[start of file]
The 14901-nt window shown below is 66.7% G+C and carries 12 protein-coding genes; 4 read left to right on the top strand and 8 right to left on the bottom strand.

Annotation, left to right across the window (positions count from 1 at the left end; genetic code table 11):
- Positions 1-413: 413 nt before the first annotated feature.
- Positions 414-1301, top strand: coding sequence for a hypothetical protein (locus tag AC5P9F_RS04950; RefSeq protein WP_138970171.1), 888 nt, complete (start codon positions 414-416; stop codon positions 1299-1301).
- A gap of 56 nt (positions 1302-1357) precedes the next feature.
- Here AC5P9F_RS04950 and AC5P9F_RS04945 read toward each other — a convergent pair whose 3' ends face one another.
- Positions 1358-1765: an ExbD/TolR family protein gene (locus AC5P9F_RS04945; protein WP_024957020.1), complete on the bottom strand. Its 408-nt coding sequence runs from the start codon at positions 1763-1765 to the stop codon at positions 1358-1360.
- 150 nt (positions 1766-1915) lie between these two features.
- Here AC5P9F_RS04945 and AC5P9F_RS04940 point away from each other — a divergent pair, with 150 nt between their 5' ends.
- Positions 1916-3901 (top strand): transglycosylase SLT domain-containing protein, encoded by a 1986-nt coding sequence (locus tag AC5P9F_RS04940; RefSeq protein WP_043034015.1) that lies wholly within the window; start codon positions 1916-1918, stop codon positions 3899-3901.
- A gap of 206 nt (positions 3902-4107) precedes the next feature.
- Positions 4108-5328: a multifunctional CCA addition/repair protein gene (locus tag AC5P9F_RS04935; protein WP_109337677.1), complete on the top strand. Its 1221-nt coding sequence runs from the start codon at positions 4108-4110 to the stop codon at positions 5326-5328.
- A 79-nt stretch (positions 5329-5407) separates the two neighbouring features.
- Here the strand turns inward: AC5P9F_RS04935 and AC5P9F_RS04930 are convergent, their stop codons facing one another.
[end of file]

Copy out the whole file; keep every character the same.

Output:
The 14901-nt window shown below is 66.7% G+C and carries 12 protein-coding genes; 4 read left to right on the top strand and 8 right to left on the bottom strand.

Annotation, left to right across the window (positions count from 1 at the left end; genetic code table 11):
- Positions 1-413: 413 nt before the first annotated feature.
- Positions 414-1301, top strand: coding sequence for a hypothetical protein (locus tag AC5P9F_RS04950; RefSeq protein WP_138970171.1), 888 nt, complete (start codon positions 414-416; stop codon positions 1299-1301).
- A gap of 56 nt (positions 1302-1357) precedes the next feature.
- Here AC5P9F_RS04950 and AC5P9F_RS04945 read toward each other — a convergent pair whose 3' ends face one another.
- Positions 1358-1765: an ExbD/TolR family protein gene (locus AC5P9F_RS04945; protein WP_024957020.1), complete on the bottom strand. Its 408-nt coding sequence runs from the start codon at positions 1763-1765 to the stop codon at positions 1358-1360.
- 150 nt (positions 1766-1915) lie between these two features.
- Here AC5P9F_RS04945 and AC5P9F_RS04940 point away from each other — a divergent pair, with 150 nt between their 5' ends.
- Positions 1916-3901 (top strand): transglycosylase SLT domain-containing protein, encoded by a 1986-nt coding sequence (locus tag AC5P9F_RS04940; RefSeq protein WP_043034015.1) that lies wholly within the window; start codon positions 1916-1918, stop codon positions 3899-3901.
- A gap of 206 nt (positions 3902-4107) precedes the next feature.
- Positions 4108-5328: a multifunctional CCA addition/repair protein gene (locus tag AC5P9F_RS04935; protein WP_109337677.1), complete on the top strand. Its 1221-nt coding sequence runs from the start codon at positions 4108-4110 to the stop codon at positions 5326-5328.
- A 79-nt stretch (positions 5329-5407) separates the two neighbouring features.
- Here the strand turns inward: AC5P9F_RS04935 and AC5P9F_RS04930 are convergent, their stop codons facing one another.